• 2018-07
  • 2019-04
  • 2019-05
  • 2019-06
  • br Other candidate genes br The


    Other candidate genes
    The frequency of minor gene mutations in BrS As mentioned above, more than 10 genes have been reported to cause BrS. The proportions of BrS patients who are mutation carriers, however, are very small, except in the case of SCN5A. In a recent extensive mutation analysis of 129 BrS1 through BrS12 patients [73], 27 patients had a putative pathogenic mutation (21 patients with an SCN5A mutation, 2 with a CACNB2B mutation, and 1 each with a mutation in KCNJ8, KCND3, SCN1Bb, and HCN4) [73].
    Other types of mutations in BrS patients Generally, mutation analysis is performed by PCR-based direct sequencing. However, the method has been known to fail in detecting large-scale rearrangements of genes. In a 14-year-old BrS patient, a caspofungin of exon 9 and 10 in the SCN5A gene was identified using multiplex ligation-dependent probe amplification (MLPA) methods [74]. In another cohort of 76 BrS patients screened for SCN5A mutations [75], no patient carried a large insertion/deletion abnormality. The frequency of large-scale gene rearrangements of SCN5A seems to be low; however, we have to keep in mind the limitations of direct sequencing methods, including next-generation sequencing methods, for detecting mutations.
    Conclusion In the past 2 decades, an increasing number of mutations in over 10 genes have been reported in patients with BrS. With the exception of SCN5A-related BrS, the genotype–phenotype relations have not been completely characterized, likely due to the availability of a relatively small number of genotyped families. With regard to SCN5A-related BrS, although originally thought of as a separate disease entity, various arrhythmias are concurrently associated with SCN5A mutations (overlap syndromes). In the clinical setting, this particular finding may help in the diagnosis of SCN5A-related arrhythmia syndrome.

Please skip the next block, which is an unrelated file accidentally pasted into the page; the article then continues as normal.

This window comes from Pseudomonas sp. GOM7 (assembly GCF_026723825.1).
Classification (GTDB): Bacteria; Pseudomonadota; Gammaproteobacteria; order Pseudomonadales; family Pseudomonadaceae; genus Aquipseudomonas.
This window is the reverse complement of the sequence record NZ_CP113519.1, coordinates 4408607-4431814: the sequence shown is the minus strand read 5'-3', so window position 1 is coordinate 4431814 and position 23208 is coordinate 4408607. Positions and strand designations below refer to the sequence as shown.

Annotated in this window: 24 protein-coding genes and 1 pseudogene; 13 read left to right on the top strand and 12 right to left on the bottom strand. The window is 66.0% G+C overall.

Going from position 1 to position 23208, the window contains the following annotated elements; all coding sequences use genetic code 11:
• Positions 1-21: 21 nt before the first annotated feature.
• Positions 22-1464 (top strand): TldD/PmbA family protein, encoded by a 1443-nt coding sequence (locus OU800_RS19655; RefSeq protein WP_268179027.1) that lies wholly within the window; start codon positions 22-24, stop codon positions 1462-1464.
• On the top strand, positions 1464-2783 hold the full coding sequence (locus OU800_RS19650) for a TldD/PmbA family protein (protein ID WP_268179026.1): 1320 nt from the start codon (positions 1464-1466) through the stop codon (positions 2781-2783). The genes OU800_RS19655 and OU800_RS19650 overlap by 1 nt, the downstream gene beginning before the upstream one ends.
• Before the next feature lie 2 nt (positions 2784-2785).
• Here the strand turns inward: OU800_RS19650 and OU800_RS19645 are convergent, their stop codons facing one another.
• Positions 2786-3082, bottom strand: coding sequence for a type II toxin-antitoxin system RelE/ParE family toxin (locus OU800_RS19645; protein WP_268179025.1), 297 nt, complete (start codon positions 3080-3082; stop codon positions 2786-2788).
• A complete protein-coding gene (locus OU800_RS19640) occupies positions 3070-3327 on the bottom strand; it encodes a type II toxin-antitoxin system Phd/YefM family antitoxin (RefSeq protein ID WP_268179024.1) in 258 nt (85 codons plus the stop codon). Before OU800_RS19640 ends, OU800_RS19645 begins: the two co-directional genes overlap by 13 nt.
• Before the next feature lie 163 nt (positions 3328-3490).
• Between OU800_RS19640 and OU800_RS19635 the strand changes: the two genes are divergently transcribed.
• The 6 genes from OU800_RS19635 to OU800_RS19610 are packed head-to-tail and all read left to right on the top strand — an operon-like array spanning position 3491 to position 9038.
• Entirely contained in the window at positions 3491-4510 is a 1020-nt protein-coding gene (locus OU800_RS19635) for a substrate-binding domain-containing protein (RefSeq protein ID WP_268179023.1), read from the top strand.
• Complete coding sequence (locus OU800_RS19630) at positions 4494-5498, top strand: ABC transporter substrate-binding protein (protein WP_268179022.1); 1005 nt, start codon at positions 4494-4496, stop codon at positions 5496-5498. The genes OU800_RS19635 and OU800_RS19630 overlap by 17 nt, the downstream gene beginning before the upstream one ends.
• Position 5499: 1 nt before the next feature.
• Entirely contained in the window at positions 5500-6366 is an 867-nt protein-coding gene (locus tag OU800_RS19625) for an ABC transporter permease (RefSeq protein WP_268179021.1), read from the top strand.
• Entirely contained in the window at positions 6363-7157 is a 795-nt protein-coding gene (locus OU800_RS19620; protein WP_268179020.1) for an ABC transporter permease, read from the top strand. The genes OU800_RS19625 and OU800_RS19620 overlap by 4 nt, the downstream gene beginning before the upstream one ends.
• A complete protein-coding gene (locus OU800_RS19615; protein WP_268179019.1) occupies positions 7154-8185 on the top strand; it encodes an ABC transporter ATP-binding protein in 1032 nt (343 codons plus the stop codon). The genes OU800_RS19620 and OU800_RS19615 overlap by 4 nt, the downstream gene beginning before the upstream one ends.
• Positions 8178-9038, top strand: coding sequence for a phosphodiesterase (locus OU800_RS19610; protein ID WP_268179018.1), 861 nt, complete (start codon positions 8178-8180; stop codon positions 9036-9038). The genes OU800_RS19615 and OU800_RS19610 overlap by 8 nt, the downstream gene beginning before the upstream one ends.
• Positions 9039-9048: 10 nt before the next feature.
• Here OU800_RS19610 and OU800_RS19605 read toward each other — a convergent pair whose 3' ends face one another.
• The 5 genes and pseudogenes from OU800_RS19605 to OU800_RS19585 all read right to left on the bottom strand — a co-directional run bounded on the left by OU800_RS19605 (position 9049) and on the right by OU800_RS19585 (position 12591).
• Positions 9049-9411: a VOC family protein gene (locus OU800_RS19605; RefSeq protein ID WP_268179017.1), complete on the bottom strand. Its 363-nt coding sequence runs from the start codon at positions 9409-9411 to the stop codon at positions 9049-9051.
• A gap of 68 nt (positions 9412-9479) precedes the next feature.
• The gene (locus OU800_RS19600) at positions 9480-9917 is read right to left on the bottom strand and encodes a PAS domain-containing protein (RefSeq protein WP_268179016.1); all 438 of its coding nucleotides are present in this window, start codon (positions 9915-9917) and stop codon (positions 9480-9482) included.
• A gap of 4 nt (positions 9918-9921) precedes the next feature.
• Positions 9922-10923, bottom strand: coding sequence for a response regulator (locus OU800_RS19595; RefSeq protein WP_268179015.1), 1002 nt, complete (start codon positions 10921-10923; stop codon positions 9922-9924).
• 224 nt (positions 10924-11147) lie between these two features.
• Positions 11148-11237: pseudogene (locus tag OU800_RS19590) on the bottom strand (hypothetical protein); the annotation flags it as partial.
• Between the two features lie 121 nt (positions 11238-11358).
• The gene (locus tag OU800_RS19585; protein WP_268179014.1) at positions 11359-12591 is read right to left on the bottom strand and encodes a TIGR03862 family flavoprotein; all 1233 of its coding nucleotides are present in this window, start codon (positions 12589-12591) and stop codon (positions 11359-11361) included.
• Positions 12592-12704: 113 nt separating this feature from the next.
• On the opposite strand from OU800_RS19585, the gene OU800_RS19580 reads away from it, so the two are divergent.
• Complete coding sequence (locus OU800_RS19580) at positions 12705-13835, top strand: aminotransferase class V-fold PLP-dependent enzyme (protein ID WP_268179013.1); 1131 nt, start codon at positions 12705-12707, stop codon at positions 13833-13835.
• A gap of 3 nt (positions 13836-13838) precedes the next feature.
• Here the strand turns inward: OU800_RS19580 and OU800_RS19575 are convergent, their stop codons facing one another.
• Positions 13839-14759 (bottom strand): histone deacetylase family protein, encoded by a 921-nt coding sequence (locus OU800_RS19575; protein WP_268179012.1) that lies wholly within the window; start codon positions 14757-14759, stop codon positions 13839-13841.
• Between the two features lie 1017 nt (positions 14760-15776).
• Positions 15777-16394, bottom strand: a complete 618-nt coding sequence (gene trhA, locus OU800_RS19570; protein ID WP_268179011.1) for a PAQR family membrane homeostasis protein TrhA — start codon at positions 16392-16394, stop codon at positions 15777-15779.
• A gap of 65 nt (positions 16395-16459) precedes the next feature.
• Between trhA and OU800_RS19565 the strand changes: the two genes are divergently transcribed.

Conflict of interest
    Acknowledgments This work was supported by research Grants from the Ministry of Education, Culture, Science and Technology of Japan; Health Science Research Grants from the Ministry of Health, Labor and Welfare of Japan for Clinical Research on Measures for Intractable Diseases; and the Translational Research Funds from the Japan Circulation Society.
    Introduction Brugada syndrome (BrS) is a distinct form of idiopathic ventricular fibrillation (VF) characterized by a unique electrocardiography (ECG) pattern consisting of ST-segment elevation in right precordial leads with right bundle branch block-like morphology [1]. BrS is estimated to be responsible for at least 4% of all sudden deaths and at least 20% of sudden deaths in patients with structurally normal hearts [2]. VF usually occurs spontaneously at night, and the prevalence of BrS has been reported to be much higher in East/Southeast Asia [3,4]. “Pokkuri Death Syndrome” in Japan, “Lai Tai” in Thailand, “Bangungut” in the Philippines, “Dream Disease” in Hawaii, and “Sudden Unexplained Nocturnal Death Syndrome (SUNDS)” among south Asian immigrants in the United States of America (USA) are now thought to be the same disease as BrS.
    Classification and diagnosis There are 3 types of ST-segment elevation in right precordial leads. A type 1 ECG pattern is diagnostic of BrS and shows pronounced elevation of the J point and coved-type ST-segment elevation ≥2mm (0.2mV) followed by an inverted T wave (Fig. 1). A type 2 ECG pattern consists of saddleback-type ST-segment elevation of ≥2mm (0.2mV) followed by either a positive or biphasic T wave. A type 3 ECG pattern shows either saddleback- or coved-type ST-segment elevation <1mm (0.1mV) [5]. The diagnosis of BrS is confirmed by a type 1 ECG pattern in conjunction with one of the following: documented VF, self-terminating polymorphic ventricular tachycardia, a family history of sudden cardiac death, coved-type ECG in family members, VF inducibility during electrophysiological study, and syncope or nocturnal agonal respiration. Type 2 and type 3 ECG patterns are not diagnostic of BrS; however, the ST segment is usually highly dynamic in BrS, exhibiting profound day-to-day and beat-to-beat amplitude variation (Fig. 2) [6]. Therefore, a pharmacological challenge test using a class Ia/Ic sodium channel blocker (ajmaline, flecainide, procainamide, or pilsicainide: the most widely used drugs in Japan at a dose of 1mg/kg over a 6-min period [7,8]) is sometimes required for the diagnosis of BrS in patients with a type 2 or 3 ECG pattern [5]. Typical ST-segment elevation is often observed in the cranial position of V1 and V2 in the third or second intercostal space, as demonstrated by body surface mapping [9,10]. These observations strongly indicate that right ventricular outflow tract (RVOT) abnormalities are associated with the ECG signature in BrS [11].